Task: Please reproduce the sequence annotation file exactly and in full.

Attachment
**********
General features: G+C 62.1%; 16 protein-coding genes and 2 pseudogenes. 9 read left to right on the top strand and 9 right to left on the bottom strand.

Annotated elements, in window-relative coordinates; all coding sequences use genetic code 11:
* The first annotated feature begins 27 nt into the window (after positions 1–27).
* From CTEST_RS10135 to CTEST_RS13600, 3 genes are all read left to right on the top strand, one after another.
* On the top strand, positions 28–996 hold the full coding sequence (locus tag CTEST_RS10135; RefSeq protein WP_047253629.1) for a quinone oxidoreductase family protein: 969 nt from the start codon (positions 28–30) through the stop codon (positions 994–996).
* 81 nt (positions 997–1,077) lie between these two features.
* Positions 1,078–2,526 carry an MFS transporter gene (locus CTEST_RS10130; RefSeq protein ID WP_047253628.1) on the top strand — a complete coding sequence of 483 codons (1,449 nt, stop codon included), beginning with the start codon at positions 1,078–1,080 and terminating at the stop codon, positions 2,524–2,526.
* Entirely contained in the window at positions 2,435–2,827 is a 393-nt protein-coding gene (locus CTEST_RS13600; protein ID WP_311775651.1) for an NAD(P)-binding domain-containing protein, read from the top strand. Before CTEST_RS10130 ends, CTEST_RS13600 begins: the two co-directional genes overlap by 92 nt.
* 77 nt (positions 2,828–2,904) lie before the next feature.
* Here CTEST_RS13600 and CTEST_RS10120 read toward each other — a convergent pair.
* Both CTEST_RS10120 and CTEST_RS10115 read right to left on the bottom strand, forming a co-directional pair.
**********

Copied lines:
General features: G+C 62.1%; 16 protein-coding genes and 2 pseudogenes. 9 read left to right on the top strand and 9 right to left on the bottom strand.

Annotated elements, in window-relative coordinates; all coding sequences use genetic code 11:
* The first annotated feature begins 27 nt into the window (after positions 1–27).
* From CTEST_RS10135 to CTEST_RS13600, 3 genes are all read left to right on the top strand, one after another.
* On the top strand, positions 28–996 hold the full coding sequence (locus tag CTEST_RS10135; RefSeq protein WP_047253629.1) for a quinone oxidoreductase family protein: 969 nt from the start codon (positions 28–30) through the stop codon (positions 994–996).
* 81 nt (positions 997–1,077) lie between these two features.
* Positions 1,078–2,526 carry an MFS transporter gene (locus CTEST_RS10130; RefSeq protein ID WP_047253628.1) on the top strand — a complete coding sequence of 483 codons (1,449 nt, stop codon included), beginning with the start codon at positions 1,078–1,080 and terminating at the stop codon, positions 2,524–2,526.
* Entirely contained in the window at positions 2,435–2,827 is a 393-nt protein-coding gene (locus CTEST_RS13600; protein ID WP_311775651.1) for an NAD(P)-binding domain-containing protein, read from the top strand. Before CTEST_RS10130 ends, CTEST_RS13600 begins: the two co-directional genes overlap by 92 nt.
* 77 nt (positions 2,828–2,904) lie before the next feature.
* Here CTEST_RS13600 and CTEST_RS10120 read toward each other — a convergent pair.
* Both CTEST_RS10120 and CTEST_RS10115 read right to left on the bottom strand, forming a co-directional pair.